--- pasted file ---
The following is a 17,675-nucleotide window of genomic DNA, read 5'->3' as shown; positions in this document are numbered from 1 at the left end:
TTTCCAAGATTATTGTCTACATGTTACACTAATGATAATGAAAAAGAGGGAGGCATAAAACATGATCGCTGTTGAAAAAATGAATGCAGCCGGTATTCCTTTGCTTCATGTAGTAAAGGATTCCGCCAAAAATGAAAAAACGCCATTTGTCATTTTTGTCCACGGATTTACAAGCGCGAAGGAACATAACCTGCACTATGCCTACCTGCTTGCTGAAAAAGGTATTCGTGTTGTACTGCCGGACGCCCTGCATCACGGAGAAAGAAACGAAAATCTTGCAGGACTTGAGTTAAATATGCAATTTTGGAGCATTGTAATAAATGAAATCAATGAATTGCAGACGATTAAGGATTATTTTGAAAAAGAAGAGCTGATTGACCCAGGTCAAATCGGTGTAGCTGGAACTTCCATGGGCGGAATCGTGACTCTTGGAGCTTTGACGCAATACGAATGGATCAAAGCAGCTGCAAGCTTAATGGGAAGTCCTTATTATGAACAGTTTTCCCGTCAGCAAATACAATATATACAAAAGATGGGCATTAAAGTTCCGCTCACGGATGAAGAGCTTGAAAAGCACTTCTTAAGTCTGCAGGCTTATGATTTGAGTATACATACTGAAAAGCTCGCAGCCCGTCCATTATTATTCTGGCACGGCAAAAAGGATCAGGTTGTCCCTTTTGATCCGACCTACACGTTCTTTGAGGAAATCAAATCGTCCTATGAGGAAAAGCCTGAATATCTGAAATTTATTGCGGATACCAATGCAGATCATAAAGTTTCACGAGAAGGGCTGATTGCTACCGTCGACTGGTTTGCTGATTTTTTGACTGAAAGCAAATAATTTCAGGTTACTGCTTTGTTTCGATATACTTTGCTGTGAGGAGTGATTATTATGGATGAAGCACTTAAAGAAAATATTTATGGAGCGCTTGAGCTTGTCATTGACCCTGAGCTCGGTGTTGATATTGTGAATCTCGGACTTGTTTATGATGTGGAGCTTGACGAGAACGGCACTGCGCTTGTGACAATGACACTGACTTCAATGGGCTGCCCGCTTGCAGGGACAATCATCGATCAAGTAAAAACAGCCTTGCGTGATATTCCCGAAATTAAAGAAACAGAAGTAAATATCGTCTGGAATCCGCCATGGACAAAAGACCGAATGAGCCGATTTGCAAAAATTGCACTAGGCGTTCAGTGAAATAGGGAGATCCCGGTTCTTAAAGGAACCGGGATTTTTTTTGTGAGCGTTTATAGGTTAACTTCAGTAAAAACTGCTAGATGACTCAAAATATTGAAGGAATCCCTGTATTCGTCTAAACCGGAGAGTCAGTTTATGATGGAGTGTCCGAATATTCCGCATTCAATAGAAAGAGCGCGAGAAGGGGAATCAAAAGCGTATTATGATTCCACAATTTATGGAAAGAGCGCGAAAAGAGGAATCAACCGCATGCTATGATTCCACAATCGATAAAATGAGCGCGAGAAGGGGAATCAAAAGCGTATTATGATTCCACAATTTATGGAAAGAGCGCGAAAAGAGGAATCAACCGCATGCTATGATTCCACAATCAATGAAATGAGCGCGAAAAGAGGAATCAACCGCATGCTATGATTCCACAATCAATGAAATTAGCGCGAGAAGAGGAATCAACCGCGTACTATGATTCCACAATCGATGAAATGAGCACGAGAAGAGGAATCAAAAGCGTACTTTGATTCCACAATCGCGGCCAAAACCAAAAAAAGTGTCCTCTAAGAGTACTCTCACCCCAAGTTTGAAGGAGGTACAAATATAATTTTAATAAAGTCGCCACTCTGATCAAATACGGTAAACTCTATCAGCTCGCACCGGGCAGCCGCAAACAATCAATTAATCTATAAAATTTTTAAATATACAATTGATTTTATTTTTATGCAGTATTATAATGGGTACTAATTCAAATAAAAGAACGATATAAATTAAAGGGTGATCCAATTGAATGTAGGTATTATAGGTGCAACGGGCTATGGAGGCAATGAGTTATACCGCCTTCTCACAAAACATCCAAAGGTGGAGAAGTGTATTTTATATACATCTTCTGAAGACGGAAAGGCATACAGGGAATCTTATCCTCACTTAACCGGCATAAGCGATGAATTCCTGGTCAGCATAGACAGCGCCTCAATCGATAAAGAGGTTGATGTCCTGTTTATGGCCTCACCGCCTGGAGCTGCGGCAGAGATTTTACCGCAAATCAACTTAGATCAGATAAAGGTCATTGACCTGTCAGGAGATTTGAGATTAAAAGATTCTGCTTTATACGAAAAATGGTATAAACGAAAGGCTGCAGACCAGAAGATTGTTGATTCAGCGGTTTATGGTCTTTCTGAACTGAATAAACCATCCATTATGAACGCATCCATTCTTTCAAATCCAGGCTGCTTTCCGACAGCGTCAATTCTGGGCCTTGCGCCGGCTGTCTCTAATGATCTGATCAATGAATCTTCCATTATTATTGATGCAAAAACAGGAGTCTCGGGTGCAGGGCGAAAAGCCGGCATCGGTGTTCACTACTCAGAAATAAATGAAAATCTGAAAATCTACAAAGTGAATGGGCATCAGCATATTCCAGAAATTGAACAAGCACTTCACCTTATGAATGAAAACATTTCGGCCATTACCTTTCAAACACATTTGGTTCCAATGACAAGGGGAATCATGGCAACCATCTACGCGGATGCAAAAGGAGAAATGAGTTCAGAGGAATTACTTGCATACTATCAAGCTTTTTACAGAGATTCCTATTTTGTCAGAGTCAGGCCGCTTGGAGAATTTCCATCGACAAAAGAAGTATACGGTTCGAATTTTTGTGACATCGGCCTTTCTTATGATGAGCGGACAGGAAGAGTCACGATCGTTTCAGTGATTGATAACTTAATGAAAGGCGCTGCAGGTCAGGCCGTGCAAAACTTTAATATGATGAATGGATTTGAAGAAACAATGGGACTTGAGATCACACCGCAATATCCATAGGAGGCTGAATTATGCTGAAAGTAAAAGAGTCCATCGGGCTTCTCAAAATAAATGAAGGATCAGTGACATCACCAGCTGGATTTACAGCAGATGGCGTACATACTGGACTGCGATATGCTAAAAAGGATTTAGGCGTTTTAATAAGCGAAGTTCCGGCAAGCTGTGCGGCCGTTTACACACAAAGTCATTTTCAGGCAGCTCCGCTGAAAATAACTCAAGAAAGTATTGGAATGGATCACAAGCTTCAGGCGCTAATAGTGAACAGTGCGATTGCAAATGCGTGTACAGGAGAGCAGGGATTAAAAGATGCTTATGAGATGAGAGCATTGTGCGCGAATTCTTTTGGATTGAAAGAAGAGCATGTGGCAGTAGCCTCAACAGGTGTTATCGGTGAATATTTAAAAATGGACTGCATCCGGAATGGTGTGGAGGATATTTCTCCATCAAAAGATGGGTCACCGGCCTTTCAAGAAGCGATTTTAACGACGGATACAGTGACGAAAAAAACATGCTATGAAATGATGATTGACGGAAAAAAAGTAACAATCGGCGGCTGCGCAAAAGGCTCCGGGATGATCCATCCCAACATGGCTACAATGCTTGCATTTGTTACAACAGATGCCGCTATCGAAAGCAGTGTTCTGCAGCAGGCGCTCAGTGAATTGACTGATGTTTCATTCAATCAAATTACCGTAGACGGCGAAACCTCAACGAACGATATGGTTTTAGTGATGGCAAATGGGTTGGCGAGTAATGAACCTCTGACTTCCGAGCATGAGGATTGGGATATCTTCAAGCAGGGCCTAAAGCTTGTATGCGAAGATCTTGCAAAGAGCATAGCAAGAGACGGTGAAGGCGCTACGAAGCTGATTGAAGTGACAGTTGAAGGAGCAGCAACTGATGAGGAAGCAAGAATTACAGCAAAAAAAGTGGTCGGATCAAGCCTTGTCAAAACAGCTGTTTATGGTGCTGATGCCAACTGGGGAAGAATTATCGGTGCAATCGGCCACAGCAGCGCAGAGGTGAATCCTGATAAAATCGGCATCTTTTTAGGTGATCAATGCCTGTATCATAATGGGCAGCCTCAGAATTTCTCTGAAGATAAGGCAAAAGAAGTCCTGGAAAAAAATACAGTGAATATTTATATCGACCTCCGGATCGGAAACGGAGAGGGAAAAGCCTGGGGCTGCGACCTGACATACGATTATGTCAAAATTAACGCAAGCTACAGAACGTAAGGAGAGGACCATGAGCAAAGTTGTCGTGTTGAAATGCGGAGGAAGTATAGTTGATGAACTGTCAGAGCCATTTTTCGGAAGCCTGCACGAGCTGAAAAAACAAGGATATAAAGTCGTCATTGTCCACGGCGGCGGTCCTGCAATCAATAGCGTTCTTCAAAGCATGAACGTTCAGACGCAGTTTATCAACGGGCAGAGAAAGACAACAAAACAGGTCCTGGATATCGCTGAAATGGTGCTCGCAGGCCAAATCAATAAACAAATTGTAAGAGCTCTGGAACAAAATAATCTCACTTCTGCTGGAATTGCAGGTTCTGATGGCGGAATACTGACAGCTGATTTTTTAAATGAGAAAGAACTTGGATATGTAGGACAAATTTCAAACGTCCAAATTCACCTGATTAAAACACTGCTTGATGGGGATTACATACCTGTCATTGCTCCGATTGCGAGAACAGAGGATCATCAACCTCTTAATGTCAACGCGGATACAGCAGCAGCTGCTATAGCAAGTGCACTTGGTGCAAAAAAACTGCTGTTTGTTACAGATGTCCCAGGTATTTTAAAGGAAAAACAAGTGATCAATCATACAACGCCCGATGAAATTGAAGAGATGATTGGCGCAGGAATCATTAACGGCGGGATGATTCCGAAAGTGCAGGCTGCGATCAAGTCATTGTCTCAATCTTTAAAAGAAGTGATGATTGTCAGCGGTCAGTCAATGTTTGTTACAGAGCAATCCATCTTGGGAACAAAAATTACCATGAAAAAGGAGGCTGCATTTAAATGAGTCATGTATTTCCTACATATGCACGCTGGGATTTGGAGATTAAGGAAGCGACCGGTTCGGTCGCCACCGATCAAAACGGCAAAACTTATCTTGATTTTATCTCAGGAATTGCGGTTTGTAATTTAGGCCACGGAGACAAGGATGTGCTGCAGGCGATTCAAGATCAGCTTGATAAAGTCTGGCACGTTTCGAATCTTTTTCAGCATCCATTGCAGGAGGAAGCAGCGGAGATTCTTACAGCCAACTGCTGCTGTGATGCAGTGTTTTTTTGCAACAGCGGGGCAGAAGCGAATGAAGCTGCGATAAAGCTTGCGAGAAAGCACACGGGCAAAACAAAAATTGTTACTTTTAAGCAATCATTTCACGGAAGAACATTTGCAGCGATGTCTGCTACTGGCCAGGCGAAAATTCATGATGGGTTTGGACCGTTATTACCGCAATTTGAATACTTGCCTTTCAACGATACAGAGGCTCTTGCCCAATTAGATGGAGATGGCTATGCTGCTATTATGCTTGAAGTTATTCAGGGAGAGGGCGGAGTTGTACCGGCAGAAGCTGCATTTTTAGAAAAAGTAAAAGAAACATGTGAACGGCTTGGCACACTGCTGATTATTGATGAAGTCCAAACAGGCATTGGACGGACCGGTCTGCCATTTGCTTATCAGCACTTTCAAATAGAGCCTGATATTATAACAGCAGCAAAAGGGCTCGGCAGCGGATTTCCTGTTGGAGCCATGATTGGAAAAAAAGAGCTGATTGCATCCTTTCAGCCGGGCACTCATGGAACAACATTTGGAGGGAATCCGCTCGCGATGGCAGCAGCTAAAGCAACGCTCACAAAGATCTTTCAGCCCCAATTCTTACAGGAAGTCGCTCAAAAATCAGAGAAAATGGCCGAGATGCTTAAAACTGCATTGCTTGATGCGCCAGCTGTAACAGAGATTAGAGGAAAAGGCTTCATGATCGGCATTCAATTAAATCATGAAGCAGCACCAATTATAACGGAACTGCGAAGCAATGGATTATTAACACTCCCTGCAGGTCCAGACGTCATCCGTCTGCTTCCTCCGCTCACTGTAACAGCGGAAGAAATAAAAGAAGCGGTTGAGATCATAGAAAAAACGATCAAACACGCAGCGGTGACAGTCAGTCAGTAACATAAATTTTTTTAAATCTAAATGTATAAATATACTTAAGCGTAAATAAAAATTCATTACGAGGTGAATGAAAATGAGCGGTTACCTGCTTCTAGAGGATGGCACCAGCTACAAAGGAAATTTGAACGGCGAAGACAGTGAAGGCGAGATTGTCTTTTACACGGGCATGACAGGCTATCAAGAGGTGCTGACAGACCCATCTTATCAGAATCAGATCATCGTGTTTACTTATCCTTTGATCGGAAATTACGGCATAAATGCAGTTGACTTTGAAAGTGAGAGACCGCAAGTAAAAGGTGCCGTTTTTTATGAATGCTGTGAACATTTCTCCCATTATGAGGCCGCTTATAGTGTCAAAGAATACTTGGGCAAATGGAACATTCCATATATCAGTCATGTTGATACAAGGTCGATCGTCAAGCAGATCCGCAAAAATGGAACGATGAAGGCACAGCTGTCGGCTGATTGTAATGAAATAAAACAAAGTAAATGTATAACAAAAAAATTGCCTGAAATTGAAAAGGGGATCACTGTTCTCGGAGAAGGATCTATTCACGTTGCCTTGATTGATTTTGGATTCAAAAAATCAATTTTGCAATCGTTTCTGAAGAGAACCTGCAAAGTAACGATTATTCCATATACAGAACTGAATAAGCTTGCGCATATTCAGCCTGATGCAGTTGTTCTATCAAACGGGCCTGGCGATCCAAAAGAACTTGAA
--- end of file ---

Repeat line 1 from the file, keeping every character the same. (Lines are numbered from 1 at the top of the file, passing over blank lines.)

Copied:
The following is a 17,675-nucleotide window of genomic DNA, read 5'->3' as shown; positions in this document are numbered from 1 at the left end: